Friday, December 25, 2009
Throwing Words Into Spaces
In the past year or so, I have posted 423 times. Writing a blog is pretty lonely business, but I am inclined to indulge in solitary fancies, so I guess the composition habit fits my personality. People normally don't read the posts, so I find I basically entertain myself by increasing my understanding of different topics and issues.
To be honest, most would find this exercise quite fruitless and needlessly laborious. I understand their point of view, respect it, but continue to write, anyway. By this time, I am pretty stubborn about pounding out letters and words that seldom find human touch. Call these exercises "shots in the dark" or "echoes from a stoney canyon." If all they do is rattle around for a few days, then they seem to be worth the production.
Every writer knows about the importance of audience and the benefits of readership. Some writers must have a daily injection of feedback to operate efficiently; others see writing as more of an obligation to self. I am of the latter school of thought. Although I would love to share my posts with many, I still treasure what I learn about myself when I press the keyboard. A personal satisfaction flows from each piece I write.
If you have never felt this kind of release and recovery from your personal writing, you may question this pleasure. I can assure you, writing your own words is addictive and often time consuming; however, writing can cause a catharsis through releasing emotions.
Great minds since ancient times have debated the value of purging and cleansing emotions. For example Plato contended that poetry encouraged men to be hysterical and uncontrolled. Yet, in response to Plato, Aristotle maintained that poetry makes them less, not more, emotional, by giving a periodic and healthy outlet to people's feelings.Aristotle employed catharsis as a medical metaphor. He stated, "It is the human soul that is purged of its excessive passions."
"In real life," Aristotle explained, "men are sometimes too much addicted to pity or fear, sometimes too little; tragedy brings them back to a virtuous and happy mean." (F.L. Lucas, Tragedy in Relation to Aristotle's Poetics) Tragedy is then a corrective; through watching tragedy the audience learns how to feel these emotions at the proper levels. Some modern interpreters of the work infer that catharsis is pleasurable because audience members felt ekstasis (Greek: ἔκστασις) (ecstacy) (literally: astonishment, meaning: trance) from the fact that there existed those who could suffer a worse fate than them was to them a relief.
I find writing most enjoyable when fluency pushes the process toward discovery as emotions help fill the sails, thus making stronger the movement of the vessel. I seldom know where the journey will end. Still, new discoveries along the way sometimes feed my mind and alter my course. My perceived destination becomes secondary to the journey as I pick up small treasures along the way. In truth, this initial adventure never ends...I merely stop at some appropriate place. I wait there for others to comment and increase my own comprehension of the chosen subject.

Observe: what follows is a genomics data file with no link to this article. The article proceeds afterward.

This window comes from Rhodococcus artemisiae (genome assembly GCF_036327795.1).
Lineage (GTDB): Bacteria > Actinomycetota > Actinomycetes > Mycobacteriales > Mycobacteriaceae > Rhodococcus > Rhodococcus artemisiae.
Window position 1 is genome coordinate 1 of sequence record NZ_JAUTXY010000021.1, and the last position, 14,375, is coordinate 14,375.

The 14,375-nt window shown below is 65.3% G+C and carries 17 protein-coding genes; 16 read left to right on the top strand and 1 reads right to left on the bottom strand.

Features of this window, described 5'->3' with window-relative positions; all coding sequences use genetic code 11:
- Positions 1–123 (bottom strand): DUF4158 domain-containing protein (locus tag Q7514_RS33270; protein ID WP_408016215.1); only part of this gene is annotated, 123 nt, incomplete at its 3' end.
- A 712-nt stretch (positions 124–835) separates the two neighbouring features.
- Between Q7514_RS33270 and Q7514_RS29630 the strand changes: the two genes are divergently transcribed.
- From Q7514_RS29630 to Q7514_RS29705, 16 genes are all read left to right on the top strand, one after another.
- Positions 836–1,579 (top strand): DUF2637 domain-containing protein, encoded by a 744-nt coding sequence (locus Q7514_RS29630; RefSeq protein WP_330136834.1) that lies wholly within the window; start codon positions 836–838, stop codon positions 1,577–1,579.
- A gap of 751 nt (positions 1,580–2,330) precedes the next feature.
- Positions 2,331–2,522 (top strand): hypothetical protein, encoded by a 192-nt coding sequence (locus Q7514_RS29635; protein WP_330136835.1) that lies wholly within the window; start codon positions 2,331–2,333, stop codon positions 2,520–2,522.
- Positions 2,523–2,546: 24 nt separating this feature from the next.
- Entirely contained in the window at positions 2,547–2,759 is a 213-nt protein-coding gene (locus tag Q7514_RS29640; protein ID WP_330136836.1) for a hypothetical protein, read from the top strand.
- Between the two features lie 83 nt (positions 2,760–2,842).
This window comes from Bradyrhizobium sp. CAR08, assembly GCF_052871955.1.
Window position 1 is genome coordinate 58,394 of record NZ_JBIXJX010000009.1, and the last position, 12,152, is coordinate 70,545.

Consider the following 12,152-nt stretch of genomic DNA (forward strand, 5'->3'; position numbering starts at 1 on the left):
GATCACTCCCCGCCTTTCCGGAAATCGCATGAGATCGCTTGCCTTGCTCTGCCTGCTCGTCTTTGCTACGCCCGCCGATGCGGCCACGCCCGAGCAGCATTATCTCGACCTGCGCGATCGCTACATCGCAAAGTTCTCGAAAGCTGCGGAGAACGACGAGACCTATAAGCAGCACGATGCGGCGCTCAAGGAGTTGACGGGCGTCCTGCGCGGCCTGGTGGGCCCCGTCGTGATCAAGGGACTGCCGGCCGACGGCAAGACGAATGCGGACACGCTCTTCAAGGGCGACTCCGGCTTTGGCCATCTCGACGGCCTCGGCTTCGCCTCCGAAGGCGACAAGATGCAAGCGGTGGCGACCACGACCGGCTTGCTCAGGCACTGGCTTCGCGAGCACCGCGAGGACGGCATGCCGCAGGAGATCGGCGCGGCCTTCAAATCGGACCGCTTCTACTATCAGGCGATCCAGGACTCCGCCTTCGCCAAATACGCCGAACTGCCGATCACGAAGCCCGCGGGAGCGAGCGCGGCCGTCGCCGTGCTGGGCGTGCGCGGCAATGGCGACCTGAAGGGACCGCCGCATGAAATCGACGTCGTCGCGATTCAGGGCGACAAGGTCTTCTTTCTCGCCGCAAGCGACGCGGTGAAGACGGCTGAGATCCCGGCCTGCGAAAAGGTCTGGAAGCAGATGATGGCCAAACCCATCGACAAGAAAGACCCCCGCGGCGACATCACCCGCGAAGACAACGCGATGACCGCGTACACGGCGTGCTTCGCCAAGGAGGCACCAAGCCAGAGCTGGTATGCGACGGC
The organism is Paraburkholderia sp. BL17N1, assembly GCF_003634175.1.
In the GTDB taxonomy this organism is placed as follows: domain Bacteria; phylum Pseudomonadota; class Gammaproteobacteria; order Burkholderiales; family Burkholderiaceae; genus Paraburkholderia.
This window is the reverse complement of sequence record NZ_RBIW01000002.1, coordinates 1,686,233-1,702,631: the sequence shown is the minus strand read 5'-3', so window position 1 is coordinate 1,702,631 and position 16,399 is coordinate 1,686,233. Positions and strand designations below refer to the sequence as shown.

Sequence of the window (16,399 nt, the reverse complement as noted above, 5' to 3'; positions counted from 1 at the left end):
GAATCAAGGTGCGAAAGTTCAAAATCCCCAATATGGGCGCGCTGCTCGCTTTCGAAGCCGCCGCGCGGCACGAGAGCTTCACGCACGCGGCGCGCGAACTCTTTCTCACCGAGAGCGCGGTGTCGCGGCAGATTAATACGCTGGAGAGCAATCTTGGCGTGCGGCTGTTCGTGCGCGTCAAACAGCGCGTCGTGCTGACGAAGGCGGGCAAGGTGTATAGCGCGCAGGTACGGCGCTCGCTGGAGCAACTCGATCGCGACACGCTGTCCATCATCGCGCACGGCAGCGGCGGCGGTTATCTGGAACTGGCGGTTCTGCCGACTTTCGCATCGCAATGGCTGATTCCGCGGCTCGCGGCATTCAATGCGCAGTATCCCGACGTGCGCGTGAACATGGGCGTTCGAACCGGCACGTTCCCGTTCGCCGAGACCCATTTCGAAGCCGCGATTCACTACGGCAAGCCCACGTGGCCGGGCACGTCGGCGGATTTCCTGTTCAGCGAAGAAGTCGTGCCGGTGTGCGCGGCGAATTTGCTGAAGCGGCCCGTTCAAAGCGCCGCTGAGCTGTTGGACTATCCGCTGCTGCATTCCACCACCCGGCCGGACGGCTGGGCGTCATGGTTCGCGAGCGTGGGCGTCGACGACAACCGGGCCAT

Yes, I know "it's all been said before." Writing, like my other passion -- music, is basically practice copied from those who have mastered style and expression, and I am guilty of patterning composition. When I am fortunate enough to add something coined uniquely by my limited talents, I feel very blessed.
To me, creating ideas is really like hitting a baseball: the missed swings only remind me that I am one step closer to a sweet connection. To drive the pitch for a single or, very less often, for a home run increases my self confidence. The challenge is most exciting when the pitches are the toughest, and, of course, the rewards of swatting these balls are the most satisfying. Yes, I know about the .300 hitter and the number of times the Babe struck out. Hitting an idea squarely is never easy and no one is content to strike out.
Well, it's taken a long time to say exactly what I intended to say in this post. I don't know if a summary is necessary, but I feel the need to re-emphasize. If you want to process priceless, rich information, go to the library and check out the classic authors. Build your insight from the ideas of professional wordsmiths who excel at the craft. Push every understanding a step beyond simple comprehension. And, use your knowledge to make the world a better place.
If, however, you want to wander some twisty paths, occasionally enjoy the adventures of getting lost, and communicate with other humans like yourself, read blogs. As common and worthless as they may seem, blogs represent the faults and flounderings of "word people." Some are explosive and loud with content. Others, like mine, exist mainly for self interest and for an occasional reader to stumble upon.
Better yet, start your own. I have earned a whopping $8.26 for my work on the blog. Now, let's see -- that is less than $0.02 an entry. So, you're probably not going to get rich writing a blog. Yet, I can at least say that I have got my two cents worth.